Mickiewicz to Pius IX about the 1848 Revolution in France: "God's spirit is in the hearts of the Parisian people."

Mickiewicz to Pius IX about the 1848 Revolution in France: “God’s spirit is in the hearts of the Parisian people.”

Next I’ll tackle the following two interconnected phenomena: the collapse of Solidarity and the growing influence of Neo-Con inspired consumerism. [Catholiclandia II is now available here.]

Coetzee on the Stillbirth of the Humanities Out of Theology

You dropped something.

You dropped something.

I suspect the endless essays about the rethinking, protecting, death, in other words, the “crisis,” of the humanities in The Chronicle of Higher Education (if only) have cleared more than one forest.

I’ve written about the religious uses of the “secular” academy elsewhere in my post about Warhol and Blau.  As you can tell from the post it’s not like I’m first in line to bust up the idols of the secular academy. On the other hand, the disappointing exchange surrounding yesterday’s post about (classical liberal) ideology in what passes for theology in America brought me back to Coetzee’s Elizabeth Costello. (See: comment section)

I would like to highlight this novelistic account with the qualification that there is no reason to identify it with Coetzee’s own opinions, or to totally dismiss them as having no connection with them.

The argument presented by his character, Sr. Bridget Costello, in her lecture “The Humanities in Africa,” is that the humanities were a stillborn child of theology, even perhaps more so than futile academic projects such as the Death of God movement of a/theology. Without further ado, here’s a large chunk of her lecture:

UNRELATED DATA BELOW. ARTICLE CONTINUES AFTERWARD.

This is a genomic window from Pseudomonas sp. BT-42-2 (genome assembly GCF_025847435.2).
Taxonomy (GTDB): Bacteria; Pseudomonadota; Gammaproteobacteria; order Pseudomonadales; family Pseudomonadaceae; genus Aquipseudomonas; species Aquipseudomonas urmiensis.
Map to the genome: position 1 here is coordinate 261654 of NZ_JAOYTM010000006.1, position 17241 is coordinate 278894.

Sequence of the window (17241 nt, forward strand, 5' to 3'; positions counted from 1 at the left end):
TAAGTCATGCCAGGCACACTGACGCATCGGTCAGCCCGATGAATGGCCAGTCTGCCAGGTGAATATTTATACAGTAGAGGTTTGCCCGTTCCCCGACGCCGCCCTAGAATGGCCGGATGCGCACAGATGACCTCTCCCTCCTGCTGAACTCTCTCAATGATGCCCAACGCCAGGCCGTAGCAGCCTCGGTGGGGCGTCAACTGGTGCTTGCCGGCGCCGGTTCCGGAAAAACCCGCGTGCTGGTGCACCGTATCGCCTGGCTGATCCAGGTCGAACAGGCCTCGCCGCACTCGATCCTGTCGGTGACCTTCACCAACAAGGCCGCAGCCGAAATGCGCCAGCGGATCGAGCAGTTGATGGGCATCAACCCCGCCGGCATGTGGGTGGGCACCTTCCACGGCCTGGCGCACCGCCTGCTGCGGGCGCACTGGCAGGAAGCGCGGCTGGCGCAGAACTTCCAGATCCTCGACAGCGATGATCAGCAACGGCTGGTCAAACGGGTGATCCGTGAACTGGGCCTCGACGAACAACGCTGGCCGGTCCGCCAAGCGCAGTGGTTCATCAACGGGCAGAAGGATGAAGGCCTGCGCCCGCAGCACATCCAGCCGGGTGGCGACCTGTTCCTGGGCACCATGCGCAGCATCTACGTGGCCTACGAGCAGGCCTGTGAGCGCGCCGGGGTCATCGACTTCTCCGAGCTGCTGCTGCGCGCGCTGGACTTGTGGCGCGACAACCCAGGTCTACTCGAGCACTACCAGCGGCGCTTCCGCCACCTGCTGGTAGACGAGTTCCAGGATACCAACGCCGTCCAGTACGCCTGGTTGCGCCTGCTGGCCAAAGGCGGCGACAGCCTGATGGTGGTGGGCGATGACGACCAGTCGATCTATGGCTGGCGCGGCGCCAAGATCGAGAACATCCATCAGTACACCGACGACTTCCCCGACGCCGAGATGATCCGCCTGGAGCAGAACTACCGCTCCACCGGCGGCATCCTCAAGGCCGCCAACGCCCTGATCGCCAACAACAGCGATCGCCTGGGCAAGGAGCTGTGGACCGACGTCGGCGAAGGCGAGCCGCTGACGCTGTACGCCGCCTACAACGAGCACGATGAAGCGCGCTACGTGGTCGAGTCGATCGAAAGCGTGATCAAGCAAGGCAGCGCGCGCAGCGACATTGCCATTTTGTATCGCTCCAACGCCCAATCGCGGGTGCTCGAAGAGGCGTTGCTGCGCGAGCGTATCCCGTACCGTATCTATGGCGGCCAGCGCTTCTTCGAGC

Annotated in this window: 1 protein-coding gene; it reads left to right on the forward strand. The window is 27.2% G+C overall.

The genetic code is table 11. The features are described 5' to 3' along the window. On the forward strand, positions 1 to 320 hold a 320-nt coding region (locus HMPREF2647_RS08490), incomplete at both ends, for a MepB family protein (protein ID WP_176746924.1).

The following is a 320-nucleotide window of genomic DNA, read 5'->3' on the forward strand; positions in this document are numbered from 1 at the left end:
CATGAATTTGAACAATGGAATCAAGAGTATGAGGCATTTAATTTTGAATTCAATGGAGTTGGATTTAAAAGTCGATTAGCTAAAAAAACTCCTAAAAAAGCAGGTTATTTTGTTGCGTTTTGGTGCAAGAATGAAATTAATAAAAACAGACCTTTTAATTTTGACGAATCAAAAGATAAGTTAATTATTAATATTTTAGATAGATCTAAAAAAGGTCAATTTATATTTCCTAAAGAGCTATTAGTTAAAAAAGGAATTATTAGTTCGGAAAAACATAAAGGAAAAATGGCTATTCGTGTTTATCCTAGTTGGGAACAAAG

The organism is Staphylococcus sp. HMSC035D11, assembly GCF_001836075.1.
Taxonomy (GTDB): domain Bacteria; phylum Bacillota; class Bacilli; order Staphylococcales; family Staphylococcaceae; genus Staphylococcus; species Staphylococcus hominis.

‘Textual scholarship, I would want to say if I had more time, was the living breath of humane studies while humane studies were what we can properly call a movement in history, namely the humanist movement. But it did not take long for the living breath in textual scholarship to be snuffed out. The story of textual scholarship since then has been the story of one effort after another to resuscitate that life, in vain.

‘The text for the sake of which textual scholarship was invented was the Bible. Textual scholars saw themselves as servants in the recovery of the true message of the Bible, specifically the true teaching of Jesus. The